Embarassed SDLP 'U-Turn' On Unity

There's embarrassment today after a leading north Antrim SDLP politician has been forced to withdraw a call for nationalist unity.

Seen as a dramatic response to ongoing work for unionist unity at polling time, the prominent SDLP figure Declan O'Loan said yesterday that a united nationalist party would be needed to counter calls for any united unionist party.

The MLA - whose wife is the former NI Police Ombudsman - then issued a two-paragraph withdrawal after his call for the formation of a single nationalist party provoked a furious reaction from party colleagues.

In a statement not issued through the party press office, he said he had discussed the idea with the grassroots members in north Antrim and even said that it was very strongly supported.

But he later withdrew the original statement saying it "does not represent established party policy".

Just before the general election, the SDLP rejected an electoral deal with Sinn Fein in two of Northern Ireland's most hotly contested Parliamentary constituencies.

SF President Gerry Adams wrote to Margaret Ritchie proposing a pact in Fermanagh/South Tyrone and Belfast South, but Ms Ritchie rejected the offer, lambasting it as sectarian, despite the DUP and Ulster Unionists having agreed on a single pro-Union candidate in Fermanagh/South Tyrone in an (unsuccessful, but close-run) bid to oust the sitting Republican MP.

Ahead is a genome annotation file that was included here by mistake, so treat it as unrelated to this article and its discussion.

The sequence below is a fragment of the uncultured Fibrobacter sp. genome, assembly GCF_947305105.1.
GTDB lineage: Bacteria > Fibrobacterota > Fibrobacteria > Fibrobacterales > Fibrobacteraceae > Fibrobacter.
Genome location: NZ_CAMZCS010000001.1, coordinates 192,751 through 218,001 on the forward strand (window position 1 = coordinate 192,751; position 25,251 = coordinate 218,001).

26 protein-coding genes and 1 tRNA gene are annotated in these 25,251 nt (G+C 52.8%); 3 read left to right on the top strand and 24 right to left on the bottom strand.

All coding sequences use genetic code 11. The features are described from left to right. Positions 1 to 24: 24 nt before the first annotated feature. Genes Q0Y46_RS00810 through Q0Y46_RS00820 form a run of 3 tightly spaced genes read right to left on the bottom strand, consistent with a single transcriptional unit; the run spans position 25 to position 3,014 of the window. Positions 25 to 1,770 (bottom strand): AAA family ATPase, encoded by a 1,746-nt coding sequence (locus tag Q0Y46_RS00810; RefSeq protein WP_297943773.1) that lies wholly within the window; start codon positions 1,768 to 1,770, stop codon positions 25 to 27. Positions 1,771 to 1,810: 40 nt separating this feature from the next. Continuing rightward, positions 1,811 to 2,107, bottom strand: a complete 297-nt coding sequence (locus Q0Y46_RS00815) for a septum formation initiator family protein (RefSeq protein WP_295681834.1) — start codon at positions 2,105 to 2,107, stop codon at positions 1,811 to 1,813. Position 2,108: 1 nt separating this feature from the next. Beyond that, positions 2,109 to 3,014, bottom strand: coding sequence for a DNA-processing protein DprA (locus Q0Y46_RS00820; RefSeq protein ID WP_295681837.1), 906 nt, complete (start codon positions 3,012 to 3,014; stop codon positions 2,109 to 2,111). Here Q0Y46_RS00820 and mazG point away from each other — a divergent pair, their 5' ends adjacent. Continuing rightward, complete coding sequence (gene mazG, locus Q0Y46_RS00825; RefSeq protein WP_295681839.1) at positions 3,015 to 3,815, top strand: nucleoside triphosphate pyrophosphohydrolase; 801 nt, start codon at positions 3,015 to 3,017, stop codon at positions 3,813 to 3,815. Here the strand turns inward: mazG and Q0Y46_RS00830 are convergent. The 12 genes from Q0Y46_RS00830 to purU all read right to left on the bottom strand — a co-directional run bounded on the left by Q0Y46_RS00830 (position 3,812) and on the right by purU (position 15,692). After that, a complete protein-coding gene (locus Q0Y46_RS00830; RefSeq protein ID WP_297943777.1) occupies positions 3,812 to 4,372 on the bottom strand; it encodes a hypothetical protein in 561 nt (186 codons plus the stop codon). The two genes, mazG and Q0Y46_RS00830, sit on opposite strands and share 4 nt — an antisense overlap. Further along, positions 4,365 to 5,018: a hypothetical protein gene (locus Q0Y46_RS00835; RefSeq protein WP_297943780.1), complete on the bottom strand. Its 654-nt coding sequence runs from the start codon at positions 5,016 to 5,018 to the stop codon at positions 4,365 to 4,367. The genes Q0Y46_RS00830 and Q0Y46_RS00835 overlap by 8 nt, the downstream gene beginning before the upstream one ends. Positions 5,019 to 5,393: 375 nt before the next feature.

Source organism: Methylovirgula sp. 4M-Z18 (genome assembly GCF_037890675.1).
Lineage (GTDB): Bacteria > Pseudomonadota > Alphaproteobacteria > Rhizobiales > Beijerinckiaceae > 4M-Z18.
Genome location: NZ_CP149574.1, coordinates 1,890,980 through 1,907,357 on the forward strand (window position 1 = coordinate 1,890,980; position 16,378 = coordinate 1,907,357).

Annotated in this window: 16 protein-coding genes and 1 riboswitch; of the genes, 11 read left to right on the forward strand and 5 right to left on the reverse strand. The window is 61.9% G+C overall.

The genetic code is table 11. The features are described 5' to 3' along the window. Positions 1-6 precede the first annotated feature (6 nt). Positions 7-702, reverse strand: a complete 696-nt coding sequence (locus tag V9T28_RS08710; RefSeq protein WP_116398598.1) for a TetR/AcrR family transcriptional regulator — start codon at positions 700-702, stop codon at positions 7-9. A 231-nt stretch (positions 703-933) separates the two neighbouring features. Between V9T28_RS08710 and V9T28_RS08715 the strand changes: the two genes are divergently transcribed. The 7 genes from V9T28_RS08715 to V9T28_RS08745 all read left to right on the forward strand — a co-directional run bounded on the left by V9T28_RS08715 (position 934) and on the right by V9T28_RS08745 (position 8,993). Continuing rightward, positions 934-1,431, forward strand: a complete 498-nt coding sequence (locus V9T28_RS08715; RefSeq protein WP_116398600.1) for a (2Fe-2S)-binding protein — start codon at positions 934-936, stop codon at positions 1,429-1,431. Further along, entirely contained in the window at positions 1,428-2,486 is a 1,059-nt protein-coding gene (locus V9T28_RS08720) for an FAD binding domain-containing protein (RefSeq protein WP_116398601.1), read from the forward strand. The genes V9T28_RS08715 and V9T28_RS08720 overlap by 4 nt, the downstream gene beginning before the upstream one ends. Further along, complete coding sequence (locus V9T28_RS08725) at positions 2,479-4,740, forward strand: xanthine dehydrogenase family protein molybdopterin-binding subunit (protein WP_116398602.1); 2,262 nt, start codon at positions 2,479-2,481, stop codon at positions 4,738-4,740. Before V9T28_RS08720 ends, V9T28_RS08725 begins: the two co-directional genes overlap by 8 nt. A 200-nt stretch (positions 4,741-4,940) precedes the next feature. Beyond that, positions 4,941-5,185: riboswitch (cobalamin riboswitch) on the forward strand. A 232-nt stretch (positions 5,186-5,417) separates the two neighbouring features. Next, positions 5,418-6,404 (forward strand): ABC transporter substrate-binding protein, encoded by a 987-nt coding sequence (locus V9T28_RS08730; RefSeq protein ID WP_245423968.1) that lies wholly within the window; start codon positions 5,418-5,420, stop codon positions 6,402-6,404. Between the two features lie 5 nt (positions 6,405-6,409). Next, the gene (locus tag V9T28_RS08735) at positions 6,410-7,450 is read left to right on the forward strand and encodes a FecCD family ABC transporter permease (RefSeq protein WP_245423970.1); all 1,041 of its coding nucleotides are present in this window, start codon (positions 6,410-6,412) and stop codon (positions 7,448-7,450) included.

The Sinn Fein MPs' policy not sit in the Commons in Westminster also proved a sticking point for the SDLP leader.

Meanwhile, a single unionist party is needed to maintain the union.

That's according to the head of the Orange Order, Grand Master Robert Saulters who has said there was "too much division".

"We will continue to dilute the union if we fight and bicker among ourselves," said Mr Saulters.

He was also speaking in north Antrim at the reopening of Lavin Orange Hall, which has been rebuilt after it was destroyed by an arson attack in July 2006.

See: SDLP Slams SF Electoral Pact Plan


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